I learn that Mrs. W [the homeowner] is an alumna of an important women’s college, now occupying herself by monitoring her investments and the baby’s bowel movements. I find special charts for this latter purpose, with spaces for time of day, most recent fluid intake, consistency, and color. […] Maybe there’s been some secret division of the world’s women into breeders and drones, and those at the maid level are no longer supposed to be reproducing at all. Maybe this is why our office manager, Tammy, who was once a maid herself, wears inch-long fake nails and tarty little outfits – to show she’s advanced to the breeder caste and can’t be sent out to clean anymore. [p. 82]
How many times have we heard mothers vilified in the same sentence as Welfare, food stamps, and low-income earners? There have been conversations today that those on food stamps or other government programs shouldn’t be raising families. SO RAISE THE MINIMUM WAGE TO LET THEM GET OFF WELFARE.
Ms. Ehrenreich works at The Maids Monday through Friday; to make ends meet, she also works at a retirement facility, serving meals to their patients. About three weeks into her monthly stint at both jobs, she wonders
If you hump away at menial jobs 360-plus days a year, does some kind of repetitive injury of the spirit set in? [p. 106]
Jeepers, I sure did dogear a shit-ton of pages. I’d apologize, but I feel it’s important to discuss this stuff.
So Ms. Ehrenreich leaves Maine and heads to Minneapolis, where she does in fact end up at a Wal-Mart. In her interview, she learns about Wal-Mart culture:
[The interviewer] personally read Sam Walton’s book (his autobiography, Made in America) before starting to work here and found that the three pillars of Wal-Mart philosophy precisely fit her own, and these are service, excellence (or something like that), and she can’t remember the third. [p. 125]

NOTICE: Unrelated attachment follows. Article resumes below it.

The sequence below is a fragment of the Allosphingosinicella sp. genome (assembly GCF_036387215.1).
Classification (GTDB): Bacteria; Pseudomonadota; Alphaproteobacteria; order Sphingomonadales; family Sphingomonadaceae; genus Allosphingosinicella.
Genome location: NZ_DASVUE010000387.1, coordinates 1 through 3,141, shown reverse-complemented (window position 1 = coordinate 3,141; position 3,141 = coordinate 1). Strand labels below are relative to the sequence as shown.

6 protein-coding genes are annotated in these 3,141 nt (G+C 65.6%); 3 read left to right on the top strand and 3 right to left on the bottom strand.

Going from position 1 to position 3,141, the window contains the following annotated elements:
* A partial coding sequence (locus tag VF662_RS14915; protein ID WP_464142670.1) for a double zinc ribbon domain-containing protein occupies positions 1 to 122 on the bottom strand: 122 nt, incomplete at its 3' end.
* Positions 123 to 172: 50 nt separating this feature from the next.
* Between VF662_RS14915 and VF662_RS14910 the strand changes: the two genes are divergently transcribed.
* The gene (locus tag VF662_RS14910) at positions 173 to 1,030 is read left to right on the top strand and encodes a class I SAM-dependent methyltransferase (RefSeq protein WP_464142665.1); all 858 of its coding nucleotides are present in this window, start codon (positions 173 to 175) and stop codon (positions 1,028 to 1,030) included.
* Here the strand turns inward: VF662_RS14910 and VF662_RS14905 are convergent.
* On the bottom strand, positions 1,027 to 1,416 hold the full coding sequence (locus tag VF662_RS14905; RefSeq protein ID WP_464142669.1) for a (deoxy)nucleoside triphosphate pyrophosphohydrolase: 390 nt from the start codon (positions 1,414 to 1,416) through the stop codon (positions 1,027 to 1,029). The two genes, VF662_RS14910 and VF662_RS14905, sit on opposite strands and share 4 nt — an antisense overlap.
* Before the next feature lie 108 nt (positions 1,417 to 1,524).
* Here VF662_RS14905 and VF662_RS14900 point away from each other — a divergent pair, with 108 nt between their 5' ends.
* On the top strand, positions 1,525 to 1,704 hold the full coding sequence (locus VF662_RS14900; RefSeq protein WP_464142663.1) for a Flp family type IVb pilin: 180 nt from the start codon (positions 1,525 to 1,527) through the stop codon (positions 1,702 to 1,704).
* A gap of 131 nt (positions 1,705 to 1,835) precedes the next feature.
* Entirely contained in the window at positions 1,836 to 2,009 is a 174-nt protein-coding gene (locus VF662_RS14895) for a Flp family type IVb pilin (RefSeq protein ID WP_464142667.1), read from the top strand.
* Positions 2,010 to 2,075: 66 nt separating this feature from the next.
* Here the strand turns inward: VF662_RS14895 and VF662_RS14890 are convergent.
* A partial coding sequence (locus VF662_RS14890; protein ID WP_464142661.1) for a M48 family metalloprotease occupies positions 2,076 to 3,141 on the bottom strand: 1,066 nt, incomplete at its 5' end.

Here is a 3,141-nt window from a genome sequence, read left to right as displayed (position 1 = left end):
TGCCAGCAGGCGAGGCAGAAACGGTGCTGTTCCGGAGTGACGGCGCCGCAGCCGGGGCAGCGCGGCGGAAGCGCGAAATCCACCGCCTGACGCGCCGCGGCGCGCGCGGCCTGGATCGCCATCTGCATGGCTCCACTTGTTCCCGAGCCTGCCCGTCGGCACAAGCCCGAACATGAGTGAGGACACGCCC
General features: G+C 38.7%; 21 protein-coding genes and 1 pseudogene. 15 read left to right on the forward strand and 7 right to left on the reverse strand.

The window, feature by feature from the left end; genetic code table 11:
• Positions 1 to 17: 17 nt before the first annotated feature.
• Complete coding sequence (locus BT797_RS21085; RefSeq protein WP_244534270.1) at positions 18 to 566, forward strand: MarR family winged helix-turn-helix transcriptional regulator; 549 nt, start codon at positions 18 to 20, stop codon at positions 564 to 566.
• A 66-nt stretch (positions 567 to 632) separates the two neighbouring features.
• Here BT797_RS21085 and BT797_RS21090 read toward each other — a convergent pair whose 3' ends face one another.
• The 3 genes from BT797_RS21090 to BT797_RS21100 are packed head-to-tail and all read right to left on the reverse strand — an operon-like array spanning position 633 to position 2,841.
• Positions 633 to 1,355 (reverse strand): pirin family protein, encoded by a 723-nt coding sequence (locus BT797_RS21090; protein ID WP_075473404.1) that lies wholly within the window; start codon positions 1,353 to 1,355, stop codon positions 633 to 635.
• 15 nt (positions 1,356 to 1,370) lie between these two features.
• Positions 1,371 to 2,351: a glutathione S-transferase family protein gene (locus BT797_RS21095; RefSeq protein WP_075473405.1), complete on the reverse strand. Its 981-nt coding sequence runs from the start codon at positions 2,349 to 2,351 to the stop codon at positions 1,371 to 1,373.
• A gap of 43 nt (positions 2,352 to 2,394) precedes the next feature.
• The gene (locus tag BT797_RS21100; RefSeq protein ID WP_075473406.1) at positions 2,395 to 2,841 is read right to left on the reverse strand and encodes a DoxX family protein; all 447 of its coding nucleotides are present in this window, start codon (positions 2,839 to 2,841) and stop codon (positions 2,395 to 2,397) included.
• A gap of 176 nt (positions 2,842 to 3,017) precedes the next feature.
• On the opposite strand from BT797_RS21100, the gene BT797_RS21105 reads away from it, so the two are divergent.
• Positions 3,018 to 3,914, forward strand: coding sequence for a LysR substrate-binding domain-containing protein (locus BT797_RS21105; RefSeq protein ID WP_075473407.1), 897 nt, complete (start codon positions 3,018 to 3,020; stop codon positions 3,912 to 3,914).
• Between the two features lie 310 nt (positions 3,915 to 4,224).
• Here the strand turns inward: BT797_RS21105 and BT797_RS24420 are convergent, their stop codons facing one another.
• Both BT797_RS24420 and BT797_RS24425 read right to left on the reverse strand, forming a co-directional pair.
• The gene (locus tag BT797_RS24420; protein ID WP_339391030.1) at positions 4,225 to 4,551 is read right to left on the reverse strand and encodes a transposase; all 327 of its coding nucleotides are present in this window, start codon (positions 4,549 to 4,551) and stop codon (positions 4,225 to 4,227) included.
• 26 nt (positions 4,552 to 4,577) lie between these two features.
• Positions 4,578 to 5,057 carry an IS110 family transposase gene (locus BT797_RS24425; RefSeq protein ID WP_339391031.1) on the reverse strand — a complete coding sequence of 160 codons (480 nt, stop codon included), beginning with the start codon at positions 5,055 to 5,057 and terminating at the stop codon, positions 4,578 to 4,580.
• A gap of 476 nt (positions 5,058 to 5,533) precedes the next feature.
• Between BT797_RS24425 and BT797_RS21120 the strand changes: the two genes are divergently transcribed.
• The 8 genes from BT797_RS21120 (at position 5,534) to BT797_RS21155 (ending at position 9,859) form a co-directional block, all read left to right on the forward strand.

Oh, my god.
Much of her time in Minneapolis is dealing with the severe housing shortage – she housesits for a while, then ends up having to stay in a Motel 6. I think she manages to get an efficiency apartment in the last week of her experiment, but she is constantly juggling the distance from where she could find an apartment to the suburban Wal-Mart, the cost of gas, and other amenities. It is difficult to find the perfect balance between housing, transportation, and job location.
This next bit sums up the retail life something fierce. I apologize in advance for the lengthy quotation, but guys, this is important. It all starts when one of Ms. Ehrenreich’s coworkers gets sent to another department where she doesn’t know the product as well:
It’s the difference between working and pretending to work. You push your cart a few feet, pause significantly with item in hand, frown at the ambient racks, then push on and repeat the process. “I just don’t like wasting their money,” Melissa says when she’s allowed back. “I mean they’re paying me and I just wasn’t accomplishing anything over there.” To me, this anger seems badly mis-aimed. What does she think, that the Walton family is living in some hidden room in the back of the store, in the utmost frugality, and likely to be ruined by $21 worth of wasted labor? [p. 180]
And before I get into the other half of this piece: I had a friend who used to work one day up in the Women’s department. Now, his home base was primarily Footwear, and the rest of the time Men’s Apparel, but that one day a week he had to work in Women’s for one of the brands we were pushing at the time. And he said multiple times that he didn’t feel that … how did he phrase it? It was something along the lines of, “I’ll do it, because you tell me to and it’s my job, but I’m not as effective upstairs [in Women’s] as I am downstairs.” And his argument was not the same argument as Melissa’s above. He was gladly taking his paycheck, regardless of where he was working; he did not begrudge a cent given to him, and rightly so. He saw it from the customer’s point of view, where he was, admittedly, correct: women shop differently from men, he’s not as familiar with the women’s product as the men’s, so therefore, his skills weren’t utilized to the maximum potential. But his argument about working in a different department did not stem from the idea that he was wasting the company’s money.